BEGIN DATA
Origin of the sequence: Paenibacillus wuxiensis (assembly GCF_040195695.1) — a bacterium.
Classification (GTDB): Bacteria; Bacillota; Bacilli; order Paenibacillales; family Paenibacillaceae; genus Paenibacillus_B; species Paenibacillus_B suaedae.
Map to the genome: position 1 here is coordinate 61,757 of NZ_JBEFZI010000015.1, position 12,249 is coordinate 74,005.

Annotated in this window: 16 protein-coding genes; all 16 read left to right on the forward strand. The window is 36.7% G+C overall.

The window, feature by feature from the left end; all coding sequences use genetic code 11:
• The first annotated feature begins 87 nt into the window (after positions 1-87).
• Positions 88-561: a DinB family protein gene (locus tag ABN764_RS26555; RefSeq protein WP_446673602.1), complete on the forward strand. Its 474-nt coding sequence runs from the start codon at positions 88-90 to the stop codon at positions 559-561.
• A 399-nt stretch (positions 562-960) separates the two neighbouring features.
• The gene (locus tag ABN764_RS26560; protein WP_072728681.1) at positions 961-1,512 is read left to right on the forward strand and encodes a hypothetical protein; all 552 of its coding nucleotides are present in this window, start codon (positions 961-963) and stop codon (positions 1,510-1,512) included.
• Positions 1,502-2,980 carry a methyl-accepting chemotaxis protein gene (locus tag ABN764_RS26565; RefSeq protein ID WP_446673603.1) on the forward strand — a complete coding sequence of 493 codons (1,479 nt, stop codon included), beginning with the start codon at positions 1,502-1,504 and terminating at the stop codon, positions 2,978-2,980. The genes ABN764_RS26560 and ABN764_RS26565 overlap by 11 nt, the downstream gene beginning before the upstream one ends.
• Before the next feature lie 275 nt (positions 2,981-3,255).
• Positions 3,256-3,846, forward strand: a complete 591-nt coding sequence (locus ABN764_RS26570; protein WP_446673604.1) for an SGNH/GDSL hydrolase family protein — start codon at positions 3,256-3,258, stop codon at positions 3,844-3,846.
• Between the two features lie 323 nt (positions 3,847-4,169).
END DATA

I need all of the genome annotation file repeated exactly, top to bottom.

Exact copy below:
Origin of the sequence: Paenibacillus wuxiensis (assembly GCF_040195695.1) — a bacterium.
Classification (GTDB): Bacteria; Bacillota; Bacilli; order Paenibacillales; family Paenibacillaceae; genus Paenibacillus_B; species Paenibacillus_B suaedae.
Map to the genome: position 1 here is coordinate 61,757 of NZ_JBEFZI010000015.1, position 12,249 is coordinate 74,005.

Annotated in this window: 16 protein-coding genes; all 16 read left to right on the forward strand. The window is 36.7% G+C overall.

The window, feature by feature from the left end; all coding sequences use genetic code 11:
• The first annotated feature begins 87 nt into the window (after positions 1-87).
• Positions 88-561: a DinB family protein gene (locus tag ABN764_RS26555; RefSeq protein WP_446673602.1), complete on the forward strand. Its 474-nt coding sequence runs from the start codon at positions 88-90 to the stop codon at positions 559-561.
• A 399-nt stretch (positions 562-960) separates the two neighbouring features.
• The gene (locus tag ABN764_RS26560; protein WP_072728681.1) at positions 961-1,512 is read left to right on the forward strand and encodes a hypothetical protein; all 552 of its coding nucleotides are present in this window, start codon (positions 961-963) and stop codon (positions 1,510-1,512) included.
• Positions 1,502-2,980 carry a methyl-accepting chemotaxis protein gene (locus tag ABN764_RS26565; RefSeq protein ID WP_446673603.1) on the forward strand — a complete coding sequence of 493 codons (1,479 nt, stop codon included), beginning with the start codon at positions 1,502-1,504 and terminating at the stop codon, positions 2,978-2,980. The genes ABN764_RS26560 and ABN764_RS26565 overlap by 11 nt, the downstream gene beginning before the upstream one ends.
• Before the next feature lie 275 nt (positions 2,981-3,255).
• Positions 3,256-3,846, forward strand: a complete 591-nt coding sequence (locus ABN764_RS26570; protein WP_446673604.1) for an SGNH/GDSL hydrolase family protein — start codon at positions 3,256-3,258, stop codon at positions 3,844-3,846.
• Between the two features lie 323 nt (positions 3,847-4,169).